Neuronal nicotinic acetylcholine receptors (nAChR) composed of α4 + β2 subunits, the high affinity nicotine-binding site in the mammalian brain, up-regulate in response to chronic nicotine exposure. The identities of endogenous mediators of this process are unknown. We find that choline also up-regulates α4 + β2 nAChRs stably expressed by HEK293 cells as measured by increased [3H]epibatidine density. Choline-mediated up-regulation is dose-dependent and corresponds with an increase in β2 subunit protein expression. The choline kinase inhibitor hemicholinium-3 inhibits ∼60% of choline-mediated up-regulation revealing both an HC3-dependent and -independent pathway. Furthermore, choline-mediated up-regulation is not additive with up-regulation agents such as nicotine, but it is additive with weaker promoters of the up-regulation process. When co-applied with the pro-inflammatory cytokine tumor necrosis factor α, choline-mediated up-regulation is increased further through a mechanism that includes an increase in both α4 and β2 protein expression, and this is inhibited by the p38 MAPK inhibitor SB202190. These findings extend the view that up-regulation of α4 + β2 nAChRs is a normal physiological response to altered metabolic and inflammatory conditions.
Inflammation; Nicotinic Acetylcholine Receptors; p38 MAPK; Receptor Regulation; Tumor Necrosis Factor (TNF); Choline
The classical studies of nicotine by Langley at the turn of the 20th century introduced the concept of a “receptive substance,” from which the idea of a “receptor” came to light. Subsequent studies aided by the Torpedo electric organ, a rich source of muscle-type nicotinic receptors (nAChRs), and the discovery of α-bungarotoxin, a snake toxin that binds pseudo-irreversibly to the muscle nAChR, resulted in the muscle nAChR being the best characterized ligand-gated ion channel hitherto. With the advancement of functional and genetic studies in the late 1980s, the existence of nAChRs in the mammalian brain was confirmed and the realization that the numerous nAChR subtypes contribute to the psychoactive properties of nicotine and other drugs of abuse and to the neuropathology of various diseases, including Alzheimer’s, Parkinson’s, and schizophrenia, has since emerged. This review provides a comprehensive overview of these findings and the more recent revelations of the impact that the rich diversity in function and expression of this receptor family has on neuronal and nonneuronal cells throughout the body. Despite these numerous developments, our understanding of the contributions of specific neuronal nAChR subtypes to the many facets of physiology throughout the body remains in its infancy.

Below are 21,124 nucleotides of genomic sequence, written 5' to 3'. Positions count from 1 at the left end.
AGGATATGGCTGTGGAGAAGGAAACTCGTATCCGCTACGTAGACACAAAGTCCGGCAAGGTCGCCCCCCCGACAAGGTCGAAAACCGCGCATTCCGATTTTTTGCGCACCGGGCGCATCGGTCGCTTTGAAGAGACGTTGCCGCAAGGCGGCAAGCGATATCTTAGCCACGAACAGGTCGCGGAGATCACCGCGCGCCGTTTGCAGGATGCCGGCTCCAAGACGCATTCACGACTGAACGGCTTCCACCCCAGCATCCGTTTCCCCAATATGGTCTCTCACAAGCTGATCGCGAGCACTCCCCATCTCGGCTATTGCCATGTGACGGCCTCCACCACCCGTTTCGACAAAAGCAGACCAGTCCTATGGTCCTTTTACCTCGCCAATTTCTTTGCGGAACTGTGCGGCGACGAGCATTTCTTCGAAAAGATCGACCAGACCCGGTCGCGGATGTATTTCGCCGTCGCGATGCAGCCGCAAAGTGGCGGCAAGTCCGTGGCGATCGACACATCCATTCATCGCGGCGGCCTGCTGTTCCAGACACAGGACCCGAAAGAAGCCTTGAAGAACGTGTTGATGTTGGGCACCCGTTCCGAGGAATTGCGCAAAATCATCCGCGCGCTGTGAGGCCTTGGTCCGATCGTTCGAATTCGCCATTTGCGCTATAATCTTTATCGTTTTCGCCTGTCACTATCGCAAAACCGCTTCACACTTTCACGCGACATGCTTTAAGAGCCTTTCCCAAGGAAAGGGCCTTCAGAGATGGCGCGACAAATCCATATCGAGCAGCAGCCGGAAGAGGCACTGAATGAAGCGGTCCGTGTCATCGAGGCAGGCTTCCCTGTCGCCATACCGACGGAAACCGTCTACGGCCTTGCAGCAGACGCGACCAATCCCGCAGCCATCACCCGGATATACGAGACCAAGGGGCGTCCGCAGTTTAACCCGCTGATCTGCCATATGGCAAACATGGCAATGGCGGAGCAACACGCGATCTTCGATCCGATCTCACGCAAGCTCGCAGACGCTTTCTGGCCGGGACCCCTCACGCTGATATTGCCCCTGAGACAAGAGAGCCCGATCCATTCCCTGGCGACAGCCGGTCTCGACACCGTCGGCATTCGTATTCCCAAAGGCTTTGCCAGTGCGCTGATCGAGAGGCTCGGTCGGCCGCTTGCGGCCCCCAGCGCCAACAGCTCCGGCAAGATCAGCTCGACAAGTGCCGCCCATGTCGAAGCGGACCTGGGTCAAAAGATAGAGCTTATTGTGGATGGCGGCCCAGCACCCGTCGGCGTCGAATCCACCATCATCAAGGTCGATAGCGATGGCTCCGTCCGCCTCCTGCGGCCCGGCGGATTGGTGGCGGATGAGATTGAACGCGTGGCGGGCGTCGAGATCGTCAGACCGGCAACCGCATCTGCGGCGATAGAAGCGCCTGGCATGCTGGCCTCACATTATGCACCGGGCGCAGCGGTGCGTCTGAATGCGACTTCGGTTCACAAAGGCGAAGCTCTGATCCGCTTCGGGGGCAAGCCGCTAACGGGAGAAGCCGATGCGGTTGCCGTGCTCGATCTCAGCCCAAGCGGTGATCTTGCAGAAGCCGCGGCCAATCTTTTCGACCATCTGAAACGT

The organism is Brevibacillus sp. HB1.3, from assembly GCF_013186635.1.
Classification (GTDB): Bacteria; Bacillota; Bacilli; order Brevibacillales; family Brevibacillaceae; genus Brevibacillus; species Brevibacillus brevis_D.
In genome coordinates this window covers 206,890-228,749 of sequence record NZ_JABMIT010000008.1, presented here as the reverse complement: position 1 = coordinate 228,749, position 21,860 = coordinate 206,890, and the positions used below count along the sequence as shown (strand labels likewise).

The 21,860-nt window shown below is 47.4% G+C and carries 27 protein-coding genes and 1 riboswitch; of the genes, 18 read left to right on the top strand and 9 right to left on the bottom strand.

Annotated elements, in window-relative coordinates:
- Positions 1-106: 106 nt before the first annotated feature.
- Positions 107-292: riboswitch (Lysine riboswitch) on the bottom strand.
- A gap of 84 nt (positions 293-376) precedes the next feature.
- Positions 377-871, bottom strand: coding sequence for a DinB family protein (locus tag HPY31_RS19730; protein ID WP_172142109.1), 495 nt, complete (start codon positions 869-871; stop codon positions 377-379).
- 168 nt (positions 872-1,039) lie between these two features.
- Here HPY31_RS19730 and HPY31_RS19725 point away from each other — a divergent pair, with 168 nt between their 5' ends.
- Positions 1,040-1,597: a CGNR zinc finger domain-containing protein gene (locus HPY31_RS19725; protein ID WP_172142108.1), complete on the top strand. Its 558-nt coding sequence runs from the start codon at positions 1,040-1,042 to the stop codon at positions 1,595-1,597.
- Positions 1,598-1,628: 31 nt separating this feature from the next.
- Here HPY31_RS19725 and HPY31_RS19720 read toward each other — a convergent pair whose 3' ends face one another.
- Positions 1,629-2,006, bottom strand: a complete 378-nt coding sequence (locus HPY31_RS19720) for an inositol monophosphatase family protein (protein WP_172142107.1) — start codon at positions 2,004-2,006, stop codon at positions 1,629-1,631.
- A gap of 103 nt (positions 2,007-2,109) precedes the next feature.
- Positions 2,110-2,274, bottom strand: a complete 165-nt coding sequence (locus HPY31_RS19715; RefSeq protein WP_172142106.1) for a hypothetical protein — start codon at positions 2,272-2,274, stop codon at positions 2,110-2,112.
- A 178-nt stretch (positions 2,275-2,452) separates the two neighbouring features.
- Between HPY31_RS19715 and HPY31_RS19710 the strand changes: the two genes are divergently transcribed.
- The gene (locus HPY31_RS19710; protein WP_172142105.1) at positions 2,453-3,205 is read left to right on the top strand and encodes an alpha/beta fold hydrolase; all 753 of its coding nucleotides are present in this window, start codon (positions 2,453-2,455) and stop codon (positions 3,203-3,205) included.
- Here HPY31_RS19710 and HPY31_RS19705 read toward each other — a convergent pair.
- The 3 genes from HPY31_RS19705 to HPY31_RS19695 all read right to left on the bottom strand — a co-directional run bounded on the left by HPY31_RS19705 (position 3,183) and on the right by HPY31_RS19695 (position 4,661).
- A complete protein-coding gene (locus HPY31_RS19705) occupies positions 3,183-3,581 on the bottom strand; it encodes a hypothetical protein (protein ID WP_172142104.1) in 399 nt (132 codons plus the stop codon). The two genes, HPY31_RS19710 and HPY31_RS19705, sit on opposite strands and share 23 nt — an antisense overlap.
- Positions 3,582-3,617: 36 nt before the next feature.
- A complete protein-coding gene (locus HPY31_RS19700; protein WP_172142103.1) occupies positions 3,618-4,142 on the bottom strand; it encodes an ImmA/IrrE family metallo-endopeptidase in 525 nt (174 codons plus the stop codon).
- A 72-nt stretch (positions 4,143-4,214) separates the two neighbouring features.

The anti-inflammatory effects of the neuronal nicotinic receptor alpha7 (nAChRα7) are proposed to require acetylcholine release from vagal efferents. The necessity for vagal innervation in this anti-inflammatory pathway was tested in the skin, which lacks parasympathetic innervation, using ultraviolet radiation (UVB) to induce a local pro-inflammatory response. Cytokine responses to UV in mice administered chronic oral nicotine, a nAChR agonist, were reduced. Conversely, nAChRα7 knock-out mice exposed to UVB elicit an enhanced pro-inflammatory cytokine response in the skin. Altered pro-inflammatory responses correlated with changes in SOCS3 protein. These results demonstrate that nAChRα7 can participate in modulating a local pro-inflammatory response in the absence of parasympathetic innervation.
Neuronal Nicotinic; Inflammation; Ultraviolet Radiation; Cytokine; SOCS3